“I've been doing this for 11 years now,” she said. “It works for us.”
Vought, who graduated from Homer-Center High School in 1986 and from Indiana University of Pennsylvania in 1991, credits her mother with instilling in her the importance of community volunteerism.
“She absolutely is why I get involved,” Vought said. “From the time I was in Girl Scouts and she was the leader, I grew up seeing her involved.”
“She's a very busy girl, but I know she's always willing to help,” said Mollo.
Mollo said she and her husband, Dan, didn't make a conscious effort to steer Vought and her sister, Susan Hatch of Dillsburg, toward volunteer projects.
Mollo noted she also taught Sunday school as her children were growing up and later in life got involved with Meals on Wheels and the Homer-Center library. “I like to help other people, and I guess maybe they saw that,” she said of her daughters. “They enjoy helping others, too.”
Charnego, a past Good Citizen award winner herself, also nominated Mollo the year she won the award, in 2009.
Charnego said she tries to find someone to recognize for their good deeds each year through a nomination for the award, which is coordinated by the Homer City Police Department.
“I always try to look for somebody who is a good volunteer — not only in their personal life but also in their church, in the community and in school — just an all-around good person who is heavily involved,” Charnego said, noting that both Mollo and Vought fit the bill.
“Julie's a chip off the old block,” she stated.
Vought was announced as the award recipient on a night when sleet and snow kept many from braving the roads and a power outage had dimmed visibility at the fire hall where the event took place.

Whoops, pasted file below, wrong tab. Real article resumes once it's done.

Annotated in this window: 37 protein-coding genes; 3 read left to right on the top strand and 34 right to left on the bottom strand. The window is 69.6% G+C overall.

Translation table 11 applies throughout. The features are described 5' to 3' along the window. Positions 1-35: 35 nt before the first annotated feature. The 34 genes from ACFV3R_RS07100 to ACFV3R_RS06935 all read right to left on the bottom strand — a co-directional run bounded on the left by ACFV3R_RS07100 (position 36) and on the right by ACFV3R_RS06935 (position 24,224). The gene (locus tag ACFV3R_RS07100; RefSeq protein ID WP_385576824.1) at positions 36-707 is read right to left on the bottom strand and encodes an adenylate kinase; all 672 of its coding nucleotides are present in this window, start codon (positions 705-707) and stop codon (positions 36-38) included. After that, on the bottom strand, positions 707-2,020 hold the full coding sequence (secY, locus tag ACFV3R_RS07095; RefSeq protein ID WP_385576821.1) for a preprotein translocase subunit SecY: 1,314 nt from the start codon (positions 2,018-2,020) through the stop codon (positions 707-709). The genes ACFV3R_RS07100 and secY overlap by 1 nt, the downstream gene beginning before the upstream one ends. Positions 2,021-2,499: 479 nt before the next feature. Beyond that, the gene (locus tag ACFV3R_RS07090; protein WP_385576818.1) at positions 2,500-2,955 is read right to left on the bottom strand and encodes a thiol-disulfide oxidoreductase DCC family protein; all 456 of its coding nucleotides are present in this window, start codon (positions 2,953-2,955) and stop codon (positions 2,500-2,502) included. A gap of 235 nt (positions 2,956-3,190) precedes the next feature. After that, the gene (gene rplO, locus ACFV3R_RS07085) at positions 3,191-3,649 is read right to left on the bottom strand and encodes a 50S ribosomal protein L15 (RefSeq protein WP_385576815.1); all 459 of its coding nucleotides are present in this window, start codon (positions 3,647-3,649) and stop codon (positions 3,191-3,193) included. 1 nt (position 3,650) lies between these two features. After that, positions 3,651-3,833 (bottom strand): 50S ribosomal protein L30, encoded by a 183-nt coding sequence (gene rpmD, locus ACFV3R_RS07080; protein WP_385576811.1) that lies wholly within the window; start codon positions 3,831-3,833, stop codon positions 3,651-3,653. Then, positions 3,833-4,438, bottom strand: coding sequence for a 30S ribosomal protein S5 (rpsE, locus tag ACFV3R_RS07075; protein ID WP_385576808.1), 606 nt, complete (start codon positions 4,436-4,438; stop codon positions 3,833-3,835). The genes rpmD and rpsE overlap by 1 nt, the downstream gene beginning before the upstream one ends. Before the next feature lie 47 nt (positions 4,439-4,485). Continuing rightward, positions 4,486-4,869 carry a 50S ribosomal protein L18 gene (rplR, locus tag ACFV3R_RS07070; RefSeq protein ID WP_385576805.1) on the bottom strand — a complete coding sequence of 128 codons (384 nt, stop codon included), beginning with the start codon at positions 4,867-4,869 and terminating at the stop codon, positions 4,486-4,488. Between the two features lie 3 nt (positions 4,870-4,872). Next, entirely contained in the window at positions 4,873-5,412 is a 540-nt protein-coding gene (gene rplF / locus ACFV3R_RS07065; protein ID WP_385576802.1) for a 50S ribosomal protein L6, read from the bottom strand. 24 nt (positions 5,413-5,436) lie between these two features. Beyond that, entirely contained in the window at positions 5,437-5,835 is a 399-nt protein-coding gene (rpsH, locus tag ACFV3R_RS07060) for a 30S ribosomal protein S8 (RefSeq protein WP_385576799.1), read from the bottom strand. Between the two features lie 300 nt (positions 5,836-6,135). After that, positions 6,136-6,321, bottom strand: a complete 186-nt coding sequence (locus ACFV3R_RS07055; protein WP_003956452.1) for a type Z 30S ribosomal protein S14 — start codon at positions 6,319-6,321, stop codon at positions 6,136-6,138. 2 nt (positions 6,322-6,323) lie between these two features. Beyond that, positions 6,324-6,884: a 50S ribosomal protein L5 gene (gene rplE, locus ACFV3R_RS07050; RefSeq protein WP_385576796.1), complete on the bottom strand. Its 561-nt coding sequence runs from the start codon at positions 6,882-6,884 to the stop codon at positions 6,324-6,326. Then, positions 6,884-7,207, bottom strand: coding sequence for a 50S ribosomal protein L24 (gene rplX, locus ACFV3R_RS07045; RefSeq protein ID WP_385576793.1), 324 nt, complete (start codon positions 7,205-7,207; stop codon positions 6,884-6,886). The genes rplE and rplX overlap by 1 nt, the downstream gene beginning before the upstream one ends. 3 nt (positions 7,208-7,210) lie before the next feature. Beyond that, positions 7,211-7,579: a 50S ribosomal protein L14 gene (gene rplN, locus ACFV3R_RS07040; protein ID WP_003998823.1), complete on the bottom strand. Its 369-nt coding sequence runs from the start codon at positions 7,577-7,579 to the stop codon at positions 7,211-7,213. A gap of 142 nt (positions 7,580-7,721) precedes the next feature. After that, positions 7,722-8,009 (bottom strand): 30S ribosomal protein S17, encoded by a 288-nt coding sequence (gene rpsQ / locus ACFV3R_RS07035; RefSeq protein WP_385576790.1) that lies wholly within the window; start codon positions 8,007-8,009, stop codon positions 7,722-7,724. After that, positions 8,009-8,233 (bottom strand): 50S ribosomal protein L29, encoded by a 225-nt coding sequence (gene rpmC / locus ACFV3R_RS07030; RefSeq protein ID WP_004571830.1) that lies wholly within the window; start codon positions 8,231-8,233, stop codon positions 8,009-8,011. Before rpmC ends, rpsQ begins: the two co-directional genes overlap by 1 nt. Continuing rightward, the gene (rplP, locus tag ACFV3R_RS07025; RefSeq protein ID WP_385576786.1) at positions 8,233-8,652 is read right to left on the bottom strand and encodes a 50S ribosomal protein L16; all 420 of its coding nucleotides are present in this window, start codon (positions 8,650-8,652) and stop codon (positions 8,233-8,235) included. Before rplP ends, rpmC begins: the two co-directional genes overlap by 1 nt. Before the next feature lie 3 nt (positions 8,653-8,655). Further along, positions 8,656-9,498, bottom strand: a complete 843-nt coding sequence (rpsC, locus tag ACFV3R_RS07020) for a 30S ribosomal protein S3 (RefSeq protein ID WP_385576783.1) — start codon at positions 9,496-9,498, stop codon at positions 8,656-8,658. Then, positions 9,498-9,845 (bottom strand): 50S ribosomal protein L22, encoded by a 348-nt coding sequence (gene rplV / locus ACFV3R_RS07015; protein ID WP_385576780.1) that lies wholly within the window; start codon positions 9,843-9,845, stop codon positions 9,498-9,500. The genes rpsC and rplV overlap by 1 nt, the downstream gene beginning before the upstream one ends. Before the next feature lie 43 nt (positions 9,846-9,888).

“It wasn't one of our best years,” said Charnego, who has been involved since 1975 with the Women's Club of Homer City, one of the co-sponsors of the Old-Fashioned Christmas event.
She said the power was out for only a portion of the town, but the outage happened to include the fire hall. With help from the firemen, she said, the kids in line to visit Santa had some lighting rigged for them, but local nonprofit groups holding a bazaar in another area of the fire hall were operating only by flashlight.
“It was a difficult situation, but nobody complained, and everybody did the best with it,” she said.
Vought was caught unaware when she was announced as the winner of this year's Good Citizen that night. Charnego contacted her husband that day to make sure she would be present, and since she was helping out with the library's activities, she'd planned to be there anyway.
“I was actually shocked and surprised,” she said, noting that initially she thought her husband had nominated her. “I don't like a lot of limelight,” she said but noted that winning the award “validates everything I've been doing for years. Not that I want recognized, but it's nice to know people appreciate it.